A report that club owners in Dallas have put out an urgent call for an additional 10,000 strippers struck a familiar chord with those who remember when players' antics the week leading up to the Super Bowl made for bigger headlines than the game itself.
"I don't know whether we had more fun in my day," said Mike Ditka, Hall of Fame Class of 1988 and current TV analyst. "But at least we didn't have cell phone cameras or Twitter, Twatter — whatever it's called — to worry about.
"Guys are still guys. You can put in all the rules you want and it won't make a difference to some. Anybody who won't listen, or doesn't understand it's easier to get caught, deserves everything he gets.
"I just hope," he added ruefully, "nobody is that stupid."
Don't bet on it.
Back in 1986, when Ditka took the Bears' shuffling crew to New Orleans for the Super Bowl, what happened on Bourbon Street mostly stayed there and his instructions to the team would have fit in a text message: No curfew the first three days. No fooling around after that.
"We will take Monday and spend a lot of time and I'll go through the whole week, day by day, hour by hour, so they know exactly what's expected of them," McCarthy said. "We'll be as organized as we possibly can."
But a moment later McCarthy added, "Something is going to be screwed up. I've been told that by a number of coaches."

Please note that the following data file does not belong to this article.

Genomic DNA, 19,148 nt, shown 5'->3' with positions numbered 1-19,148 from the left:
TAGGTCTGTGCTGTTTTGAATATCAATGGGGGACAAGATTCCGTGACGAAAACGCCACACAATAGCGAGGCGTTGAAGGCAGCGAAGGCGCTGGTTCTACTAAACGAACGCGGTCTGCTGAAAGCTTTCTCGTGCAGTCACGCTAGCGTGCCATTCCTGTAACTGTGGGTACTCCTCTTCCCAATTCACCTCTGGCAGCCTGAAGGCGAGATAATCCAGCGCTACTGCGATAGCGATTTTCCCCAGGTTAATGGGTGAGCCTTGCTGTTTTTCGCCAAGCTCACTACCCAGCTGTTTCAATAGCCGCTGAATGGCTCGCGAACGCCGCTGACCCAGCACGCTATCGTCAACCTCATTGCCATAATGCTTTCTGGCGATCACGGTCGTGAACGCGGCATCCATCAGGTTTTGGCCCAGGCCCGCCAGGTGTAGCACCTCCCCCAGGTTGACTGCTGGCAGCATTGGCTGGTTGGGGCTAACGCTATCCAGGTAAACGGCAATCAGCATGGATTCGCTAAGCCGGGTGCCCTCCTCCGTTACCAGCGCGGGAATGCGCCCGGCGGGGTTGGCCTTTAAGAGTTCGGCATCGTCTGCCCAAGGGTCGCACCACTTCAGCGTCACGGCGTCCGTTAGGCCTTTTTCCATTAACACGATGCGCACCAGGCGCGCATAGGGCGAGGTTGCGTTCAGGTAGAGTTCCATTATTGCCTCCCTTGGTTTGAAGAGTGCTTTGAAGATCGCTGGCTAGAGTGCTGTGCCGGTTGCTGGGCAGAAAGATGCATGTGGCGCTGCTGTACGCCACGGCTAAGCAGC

The player who figures to draw the most attention is Pittsburgh's tough-guy quarterback, Ben Roethlisberger. Despite several off-the-field blemishes already on his resume — Roethlisberger was suspended for the first four games this season after being accused, but not charged, in a sexual assault — his two previous trips to the big game were largely trouble-free. His teammates are certain Roethlisberger won't need a refresher course this time around.
"When he came back, there were no words that needed to be said, no apologies," tight end Heath Miller said. "We knew he was ready to lead us to the Super Bowl."
Then again, it's not always the teetotalers who wind up leading the way.
In the very first Super Bowl, legendary Green Bay boss Vince Lombardi threatened a $10,000 fine — real money back in 1967 — for anybody who missed bed check the night before the game. After making sure his bed was in place — check — the late Max McGee, then 34 and a backup receiver near the end of his career, lit out for the Sunset Strip.
McGee was so certain he wouldn't play the next day that he left his helmet in the locker room before the game. He was sitting on the bench, still shaking out cobwebs, when starter Boyd Dowler separated his shoulder and Lombardi turned up, barking at McGee to get in the game. A few plays later, wearing a borrowed helmet, McGee made a one-handed grab of Bart Starr's pass for the game's first touchdown.
By the time Green Bay locked up the win, McGee had caught six more throws and set a record unlikely to be broken.
"Most passes caught with a hangover," he proudly bragged for the rest of his life.
Joe Namath topped that boast just two years later with the most famous guarantee in sports, and soon was followed onto the stage by an Oakland Raiders team that claimed to have bartenders on retainers in every NFL city.